This is a little black dress of a crime novel: elegant, clean, smart.
Di Porteous is the twenty-six year old widow of a much older art collector. She lives in his beautiful old house by the sea and roams around the beach, listless and sad. She had really loved Thomas, her almost seventy year old husband. He had, in a Pygmalion sort of way, rescued her from a life of crime and taught her everything he knew about art.
Di’s friends are worried that all she does is mope on the beach, missing Thomas and obsessing about some human bones in the basement. (The bone thing is kind of weird – but it’s neatly sewn in to the plot.) Saul, dapper friend and art agent, arranges for Di to meet his sister Sarah in the hope that Sarah’s eccentric vitality will perk Di up. He’s right, it does. Sarah introduces Di to the joys of shopping for clothes and to a mad old grumpy lady whose son has stolen her paintings. Sarah and Di decide to steal the paintings back. Continue reading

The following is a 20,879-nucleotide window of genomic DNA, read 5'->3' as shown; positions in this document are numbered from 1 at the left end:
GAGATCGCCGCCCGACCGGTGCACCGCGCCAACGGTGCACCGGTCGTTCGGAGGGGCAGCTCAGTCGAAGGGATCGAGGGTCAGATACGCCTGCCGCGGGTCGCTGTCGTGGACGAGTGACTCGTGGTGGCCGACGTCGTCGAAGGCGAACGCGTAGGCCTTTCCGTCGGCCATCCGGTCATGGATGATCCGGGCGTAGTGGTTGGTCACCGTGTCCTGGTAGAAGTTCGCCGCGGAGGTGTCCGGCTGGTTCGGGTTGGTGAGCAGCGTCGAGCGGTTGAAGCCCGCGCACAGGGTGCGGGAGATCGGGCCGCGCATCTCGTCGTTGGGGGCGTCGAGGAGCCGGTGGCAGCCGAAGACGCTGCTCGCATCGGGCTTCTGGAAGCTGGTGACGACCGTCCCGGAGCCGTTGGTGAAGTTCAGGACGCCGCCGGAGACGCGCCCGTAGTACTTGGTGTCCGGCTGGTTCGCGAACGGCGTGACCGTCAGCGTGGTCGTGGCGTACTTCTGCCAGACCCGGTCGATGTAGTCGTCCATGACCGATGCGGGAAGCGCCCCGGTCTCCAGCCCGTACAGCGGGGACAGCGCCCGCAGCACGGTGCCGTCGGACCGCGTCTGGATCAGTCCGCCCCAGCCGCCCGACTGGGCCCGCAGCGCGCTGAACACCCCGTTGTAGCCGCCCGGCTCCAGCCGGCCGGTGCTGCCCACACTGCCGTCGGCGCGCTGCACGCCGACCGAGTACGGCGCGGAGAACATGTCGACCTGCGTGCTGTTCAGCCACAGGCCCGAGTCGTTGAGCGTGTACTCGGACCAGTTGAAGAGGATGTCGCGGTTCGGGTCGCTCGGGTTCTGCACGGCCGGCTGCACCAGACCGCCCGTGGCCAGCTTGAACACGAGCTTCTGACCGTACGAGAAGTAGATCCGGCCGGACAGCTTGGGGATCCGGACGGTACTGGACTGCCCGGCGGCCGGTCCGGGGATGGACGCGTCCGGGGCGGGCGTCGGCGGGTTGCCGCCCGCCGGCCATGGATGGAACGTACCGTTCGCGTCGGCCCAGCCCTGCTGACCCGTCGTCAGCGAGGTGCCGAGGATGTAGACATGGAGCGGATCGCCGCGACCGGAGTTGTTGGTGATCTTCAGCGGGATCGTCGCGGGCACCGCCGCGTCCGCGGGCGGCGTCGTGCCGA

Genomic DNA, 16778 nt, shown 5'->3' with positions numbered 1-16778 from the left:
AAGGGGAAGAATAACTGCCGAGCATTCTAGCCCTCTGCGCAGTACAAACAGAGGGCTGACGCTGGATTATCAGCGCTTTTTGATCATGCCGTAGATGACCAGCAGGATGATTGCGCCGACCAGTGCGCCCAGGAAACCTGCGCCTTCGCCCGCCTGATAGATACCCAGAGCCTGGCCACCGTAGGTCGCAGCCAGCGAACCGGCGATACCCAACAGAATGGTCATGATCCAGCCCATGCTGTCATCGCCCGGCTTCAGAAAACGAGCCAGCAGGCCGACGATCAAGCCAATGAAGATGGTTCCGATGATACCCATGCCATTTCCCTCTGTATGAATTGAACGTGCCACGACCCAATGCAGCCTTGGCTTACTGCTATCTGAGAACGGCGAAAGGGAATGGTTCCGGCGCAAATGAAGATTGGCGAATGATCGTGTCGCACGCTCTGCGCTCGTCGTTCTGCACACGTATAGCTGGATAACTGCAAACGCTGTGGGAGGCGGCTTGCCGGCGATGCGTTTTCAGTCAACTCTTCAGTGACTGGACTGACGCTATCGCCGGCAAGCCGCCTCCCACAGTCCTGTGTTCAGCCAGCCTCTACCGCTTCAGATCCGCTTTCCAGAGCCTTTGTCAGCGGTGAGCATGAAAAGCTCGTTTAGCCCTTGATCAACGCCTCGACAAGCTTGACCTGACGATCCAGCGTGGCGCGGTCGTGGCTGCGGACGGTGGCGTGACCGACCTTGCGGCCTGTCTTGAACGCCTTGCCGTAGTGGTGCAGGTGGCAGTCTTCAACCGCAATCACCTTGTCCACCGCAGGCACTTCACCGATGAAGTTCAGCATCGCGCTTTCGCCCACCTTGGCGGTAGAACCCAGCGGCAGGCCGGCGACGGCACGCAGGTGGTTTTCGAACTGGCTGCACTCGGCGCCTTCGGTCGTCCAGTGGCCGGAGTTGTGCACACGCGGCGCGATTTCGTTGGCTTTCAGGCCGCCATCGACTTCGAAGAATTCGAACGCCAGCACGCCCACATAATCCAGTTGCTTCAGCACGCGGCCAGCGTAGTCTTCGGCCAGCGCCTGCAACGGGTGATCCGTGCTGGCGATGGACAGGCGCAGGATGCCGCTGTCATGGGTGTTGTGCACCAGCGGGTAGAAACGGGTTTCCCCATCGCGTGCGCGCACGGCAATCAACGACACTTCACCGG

Jimm Juree is a thirty-five year old crime reporter in Chiang Mai, Thailand. She’s wrenched from her comfortable life by her mother to go and live in what she sees as a poky hell-hole of a fishing village in the south. Her mother has had the bright idea that the two of them, along with her monosyllabic grandfather and her extremely shy body-building brother, will start a little hotel business in the hell-hole.
Jimm’s mood improves when some long-buried bodies are dug up in the area (sitting in a VW combie, one of them wearing a hat) and she suspects foul play. Not much later a monk is brutally murdered. A monk-nun love tryst seems to be at the heart of the crime. Jimm sharpens her investigative skills and starts to annoy the local cops. There is one competent officer, stuck in the village because he’s gay. Jimm befriends him immediately. Continue reading